Matus suffered head and face injuries, including a black eye. He said he had filed a complaint with law enforcement officials. He is a fluent English speaker who has lived in the United States.

Riedy said that Matus, hands and feet tied, managed to crawl from the vacant townhouse to another building where he activated an alarm for a private security company. However, no one from that company ever showed up, Riedy said.

Riedy has lived there eight years, and said that he has experienced a series of burglaries and robberies despite the areaís crime-free reputation. Matus said that men tried to break in to a nearby complex in December and fired guns to press their demand. But they did not get inside the building, he said.

The area also contains the campus of the Universidad de Ciencias Medicas. Students from that school periodically have been victims of car-born muggers who pick off their victims during the evening hours.

Matus said he believed the would-be kidnappers came in at least two vehicles Wednesday. He also said he believed that the seven were Costa Ricans in their 30s.

A gang of that size carries security implications for anyone living in the Central Valley because such a group can easily trick and overpower one or two security guards. 


 
Florida Trio are winners in charity fishing tourney
Special to A.M. Costa Rica

Four teams tied in points after a prolific two days of fishing, but a trio of Florida men, two from Ft. Lauderdale and a third from Naples, were declared the winners, based on their least time, in the Costa Rica Classic International Billfish Tournament. 

The winners, Dominick Pagano and Bill Olsen, both of Ft. Lauderdale, along with Steve Blount of Naples caught three sailfish for 100 points each and two marlin at 500 points apiece for a grand total of 1,300 points. The tie among the 1,300 point finishers was broken based on the time the last fish was caught. The winning team was guided by Capt. Ezquiel Amaya on Agulia de Osa. 

The second annual tournament, headquartered in Quepos, was put on by the Boomer Esiason Foundation to heighten awareness, education and funding efforts of cystic fibrosis research.  A portion of the proceeds will help in funding for needed drugs to cystic fibrosis patients in Costa Rica. 

Pagano, Olsen and Blount also donated their winnings from a calcutta to the cystic fibrosis efforts in Costa Rica.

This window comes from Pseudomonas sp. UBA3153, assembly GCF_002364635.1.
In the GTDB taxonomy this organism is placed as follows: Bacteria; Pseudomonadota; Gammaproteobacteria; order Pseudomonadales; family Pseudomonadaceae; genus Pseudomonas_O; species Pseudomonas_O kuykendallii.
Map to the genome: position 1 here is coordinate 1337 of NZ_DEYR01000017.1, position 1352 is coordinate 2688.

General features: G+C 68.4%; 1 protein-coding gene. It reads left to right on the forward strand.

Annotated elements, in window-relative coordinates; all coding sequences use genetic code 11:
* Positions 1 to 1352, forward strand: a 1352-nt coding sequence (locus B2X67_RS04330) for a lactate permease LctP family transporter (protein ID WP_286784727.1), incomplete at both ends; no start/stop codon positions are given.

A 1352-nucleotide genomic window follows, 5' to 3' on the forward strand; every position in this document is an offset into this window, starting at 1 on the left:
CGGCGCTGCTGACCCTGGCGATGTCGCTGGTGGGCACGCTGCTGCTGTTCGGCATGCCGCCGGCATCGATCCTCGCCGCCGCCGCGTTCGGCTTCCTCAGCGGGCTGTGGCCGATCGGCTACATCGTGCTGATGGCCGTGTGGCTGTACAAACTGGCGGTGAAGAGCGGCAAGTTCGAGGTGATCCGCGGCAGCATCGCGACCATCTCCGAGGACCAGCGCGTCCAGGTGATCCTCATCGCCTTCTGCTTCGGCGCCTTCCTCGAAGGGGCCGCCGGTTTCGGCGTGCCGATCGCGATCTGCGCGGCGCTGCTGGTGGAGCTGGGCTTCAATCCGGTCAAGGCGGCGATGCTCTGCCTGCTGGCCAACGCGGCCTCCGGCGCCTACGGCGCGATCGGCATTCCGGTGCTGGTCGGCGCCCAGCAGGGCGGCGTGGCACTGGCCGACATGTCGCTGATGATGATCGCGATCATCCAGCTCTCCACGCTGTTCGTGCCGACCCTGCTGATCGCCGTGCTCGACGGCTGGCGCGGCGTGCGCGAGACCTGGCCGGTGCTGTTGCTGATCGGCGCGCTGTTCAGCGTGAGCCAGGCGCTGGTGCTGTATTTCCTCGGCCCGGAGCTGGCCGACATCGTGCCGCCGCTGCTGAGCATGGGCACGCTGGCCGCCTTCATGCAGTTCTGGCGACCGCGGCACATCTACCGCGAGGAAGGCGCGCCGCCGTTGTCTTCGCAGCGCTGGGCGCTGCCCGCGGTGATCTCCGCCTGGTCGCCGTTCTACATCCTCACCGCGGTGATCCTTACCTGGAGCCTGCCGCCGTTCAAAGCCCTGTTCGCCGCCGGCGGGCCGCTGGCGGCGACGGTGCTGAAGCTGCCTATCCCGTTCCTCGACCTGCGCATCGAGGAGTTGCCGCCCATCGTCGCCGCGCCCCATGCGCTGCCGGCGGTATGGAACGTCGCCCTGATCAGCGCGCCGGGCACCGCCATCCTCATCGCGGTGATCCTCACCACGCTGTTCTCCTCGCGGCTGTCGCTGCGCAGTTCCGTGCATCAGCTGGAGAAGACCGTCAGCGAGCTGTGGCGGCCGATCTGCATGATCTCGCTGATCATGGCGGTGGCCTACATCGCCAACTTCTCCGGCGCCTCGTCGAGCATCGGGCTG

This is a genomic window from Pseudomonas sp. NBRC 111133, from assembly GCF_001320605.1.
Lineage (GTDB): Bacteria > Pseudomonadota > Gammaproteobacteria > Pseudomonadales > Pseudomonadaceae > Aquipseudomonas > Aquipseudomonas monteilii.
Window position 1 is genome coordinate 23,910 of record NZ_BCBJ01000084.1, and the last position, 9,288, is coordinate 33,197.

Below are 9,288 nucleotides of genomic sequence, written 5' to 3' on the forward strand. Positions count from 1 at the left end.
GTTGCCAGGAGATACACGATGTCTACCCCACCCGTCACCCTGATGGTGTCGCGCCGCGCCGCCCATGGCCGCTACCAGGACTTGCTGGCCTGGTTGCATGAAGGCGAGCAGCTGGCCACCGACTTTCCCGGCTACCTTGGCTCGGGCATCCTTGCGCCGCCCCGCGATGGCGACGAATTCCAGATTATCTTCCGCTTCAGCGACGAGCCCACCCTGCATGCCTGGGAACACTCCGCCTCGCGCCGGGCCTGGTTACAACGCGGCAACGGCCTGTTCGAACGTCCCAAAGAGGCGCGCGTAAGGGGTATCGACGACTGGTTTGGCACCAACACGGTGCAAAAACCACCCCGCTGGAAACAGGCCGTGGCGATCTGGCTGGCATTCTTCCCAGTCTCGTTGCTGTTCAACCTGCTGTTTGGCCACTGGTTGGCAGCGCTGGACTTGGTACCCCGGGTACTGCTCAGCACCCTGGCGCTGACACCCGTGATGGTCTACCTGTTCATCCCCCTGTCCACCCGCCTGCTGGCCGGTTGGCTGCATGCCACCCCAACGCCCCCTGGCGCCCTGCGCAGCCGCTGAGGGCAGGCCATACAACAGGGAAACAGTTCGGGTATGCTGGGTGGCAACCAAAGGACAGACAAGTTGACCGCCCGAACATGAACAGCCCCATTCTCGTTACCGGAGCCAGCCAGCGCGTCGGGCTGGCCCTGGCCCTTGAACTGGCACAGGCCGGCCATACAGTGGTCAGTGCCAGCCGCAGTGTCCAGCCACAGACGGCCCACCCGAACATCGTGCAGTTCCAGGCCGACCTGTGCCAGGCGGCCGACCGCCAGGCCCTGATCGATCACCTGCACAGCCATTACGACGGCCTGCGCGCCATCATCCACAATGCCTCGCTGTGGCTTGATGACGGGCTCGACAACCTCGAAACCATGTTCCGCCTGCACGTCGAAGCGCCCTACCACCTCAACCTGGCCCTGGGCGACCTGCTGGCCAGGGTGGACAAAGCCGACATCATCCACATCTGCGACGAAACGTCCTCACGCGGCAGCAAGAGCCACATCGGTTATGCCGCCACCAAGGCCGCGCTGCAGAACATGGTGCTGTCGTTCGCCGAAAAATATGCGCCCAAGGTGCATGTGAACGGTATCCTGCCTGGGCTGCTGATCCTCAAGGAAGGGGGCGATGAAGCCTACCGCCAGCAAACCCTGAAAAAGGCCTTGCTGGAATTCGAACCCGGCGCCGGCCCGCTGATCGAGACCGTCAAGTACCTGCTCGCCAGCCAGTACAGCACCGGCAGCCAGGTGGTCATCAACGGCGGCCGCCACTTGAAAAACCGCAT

"A total of 111 fish, 107 sailfish and four marlin,  were caught and released in the two-day, 17 hour on-the-water event," said Rob Hodel, president of Tico Travel, in Ft. Lauderdale, who coordinated the tournament for the foundation. "Awards were also given for catches of roosterfish, dorado, tuna and dog tooth snapper. A number of people have already signed on for the 2005 event." 

One of the defending champions, Denny Derringer, Delray Beach, Fla., along with Bobby Oden of Miami finished second catching eight sailfish and a marlin. Their last fish was released 25 minutes after the first place team.

In third place was a quartet of anglers from Lincoln, Neb. Tom Hansen, Tim Thunn, Larry Smith and Rob Wilsey, released eight sailfish and one marlin.

Joe Zeno, Mike OíConnor, Mike Ameluck and Fred Hamilton, all of Ft. Lauderdale, were fourth with 13 sailfish.

The tournament was spawned after Dave Rimington, the president of the foundation, of New York City, N.Y., had sponsored and participated in several Mercury Outboards Redbone celebrity 

Boomer Esiason Foundation photo
Former pro football quarterback Boomer Esiason coaches angler Lee Becker as Becker fights and eventually catches and releases his first sailfish in the Quepos-based tourney.

fishing series events in the Florida Keys. "We hope to do more of these terrific fundraising fishing events in other great scenic international locales," said Rimington, "and accelerate the research to bring quality of life to CF patients in alliance with the Redboneís efforts."